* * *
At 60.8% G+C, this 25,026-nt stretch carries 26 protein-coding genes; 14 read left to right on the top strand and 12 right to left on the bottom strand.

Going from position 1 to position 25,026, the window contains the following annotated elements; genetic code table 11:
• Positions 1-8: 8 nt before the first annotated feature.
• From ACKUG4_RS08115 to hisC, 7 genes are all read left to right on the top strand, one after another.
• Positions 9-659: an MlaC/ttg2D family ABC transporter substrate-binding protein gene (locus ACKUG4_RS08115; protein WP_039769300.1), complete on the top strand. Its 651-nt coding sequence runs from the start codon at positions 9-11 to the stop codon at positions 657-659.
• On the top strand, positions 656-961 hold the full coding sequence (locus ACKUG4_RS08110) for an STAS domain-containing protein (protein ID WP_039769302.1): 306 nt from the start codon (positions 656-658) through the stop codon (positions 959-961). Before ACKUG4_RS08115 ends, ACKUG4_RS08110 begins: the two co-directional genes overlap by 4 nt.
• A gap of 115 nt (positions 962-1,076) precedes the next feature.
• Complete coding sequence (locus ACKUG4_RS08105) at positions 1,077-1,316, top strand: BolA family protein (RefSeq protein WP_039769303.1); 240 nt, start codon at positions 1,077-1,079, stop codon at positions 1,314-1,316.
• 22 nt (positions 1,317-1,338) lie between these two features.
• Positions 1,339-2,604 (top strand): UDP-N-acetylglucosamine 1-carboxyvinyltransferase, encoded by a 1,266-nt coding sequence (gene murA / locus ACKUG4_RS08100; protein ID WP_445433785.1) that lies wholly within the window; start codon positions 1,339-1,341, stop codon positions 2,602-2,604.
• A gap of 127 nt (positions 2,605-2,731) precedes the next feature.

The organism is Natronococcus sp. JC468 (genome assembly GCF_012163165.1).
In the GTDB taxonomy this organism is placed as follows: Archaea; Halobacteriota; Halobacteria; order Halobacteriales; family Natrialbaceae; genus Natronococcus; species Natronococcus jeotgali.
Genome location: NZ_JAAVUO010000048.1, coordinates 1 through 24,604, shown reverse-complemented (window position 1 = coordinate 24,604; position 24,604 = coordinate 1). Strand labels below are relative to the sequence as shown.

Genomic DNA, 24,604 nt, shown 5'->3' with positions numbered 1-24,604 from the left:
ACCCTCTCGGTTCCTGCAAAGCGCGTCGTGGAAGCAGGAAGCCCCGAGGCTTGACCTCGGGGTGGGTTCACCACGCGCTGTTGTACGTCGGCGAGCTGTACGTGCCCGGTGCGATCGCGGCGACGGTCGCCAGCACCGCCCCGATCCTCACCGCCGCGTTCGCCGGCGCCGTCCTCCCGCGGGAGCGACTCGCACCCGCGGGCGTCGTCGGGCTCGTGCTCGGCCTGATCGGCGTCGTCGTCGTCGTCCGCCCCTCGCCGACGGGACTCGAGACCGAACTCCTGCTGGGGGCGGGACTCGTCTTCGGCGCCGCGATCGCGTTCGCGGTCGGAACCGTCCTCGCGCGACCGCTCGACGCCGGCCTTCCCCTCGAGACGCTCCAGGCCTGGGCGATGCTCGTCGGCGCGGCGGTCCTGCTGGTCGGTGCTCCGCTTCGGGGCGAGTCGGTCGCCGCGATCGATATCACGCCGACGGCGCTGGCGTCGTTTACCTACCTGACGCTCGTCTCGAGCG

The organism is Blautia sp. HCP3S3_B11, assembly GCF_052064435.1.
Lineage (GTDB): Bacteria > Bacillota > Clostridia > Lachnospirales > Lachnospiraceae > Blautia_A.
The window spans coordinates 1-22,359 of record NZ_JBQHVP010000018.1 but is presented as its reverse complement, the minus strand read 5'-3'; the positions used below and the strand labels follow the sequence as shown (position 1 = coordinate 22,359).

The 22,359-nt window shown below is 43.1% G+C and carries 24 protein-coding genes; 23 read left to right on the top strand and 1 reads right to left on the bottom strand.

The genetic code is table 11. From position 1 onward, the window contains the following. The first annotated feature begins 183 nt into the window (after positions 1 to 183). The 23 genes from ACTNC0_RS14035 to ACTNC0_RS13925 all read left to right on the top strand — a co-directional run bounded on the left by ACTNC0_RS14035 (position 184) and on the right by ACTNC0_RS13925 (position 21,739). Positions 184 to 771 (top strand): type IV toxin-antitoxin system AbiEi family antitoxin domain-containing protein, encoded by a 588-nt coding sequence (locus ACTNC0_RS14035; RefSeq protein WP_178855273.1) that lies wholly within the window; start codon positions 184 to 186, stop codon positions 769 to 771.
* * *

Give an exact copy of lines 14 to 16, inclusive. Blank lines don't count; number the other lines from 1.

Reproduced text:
Genome location: NZ_JAAVUO010000048.1, coordinates 1 through 24,604, shown reverse-complemented (window position 1 = coordinate 24,604; position 24,604 = coordinate 1). Strand labels below are relative to the sequence as shown.

Genomic DNA, 24,604 nt, shown 5'->3' with positions numbered 1-24,604 from the left:
ACCCTCTCGGTTCCTGCAAAGCGCGTCGTGGAAGCAGGAAGCCCCGAGGCTTGACCTCGGGGTGGGTTCACCACGCGCTGTTGTACGTCGGCGAGCTGTACGTGCCCGGTGCGATCGCGGCGACGGTCGCCAGCACCGCCCCGATCCTCACCGCCGCGTTCGCCGGCGCCGTCCTCCCGCGGGAGCGACTCGCACCCGCGGGCGTCGTCGGGCTCGTGCTCGGCCTGATCGGCGTCGTCGTCGTCGTCCGCCCCTCGCCGACGGGACTCGAGACCGAACTCCTGCTGGGGGCGGGACTCGTCTTCGGCGCCGCGATCGCGTTCGCGGTCGGAACCGTCCTCGCGCGACCGCTCGACGCCGGCCTTCCCCTCGAGACGCTCCAGGCCTGGGCGATGCTCGTCGGCGCGGCGGTCCTGCTGGTCGGTGCTCCGCTTCGGGGCGAGTCGGTCGCCGCGATCGATATCACGCCGACGGCGCTGGCGTCGTTTACCTACCTGACGCTCGTCTCGAGCG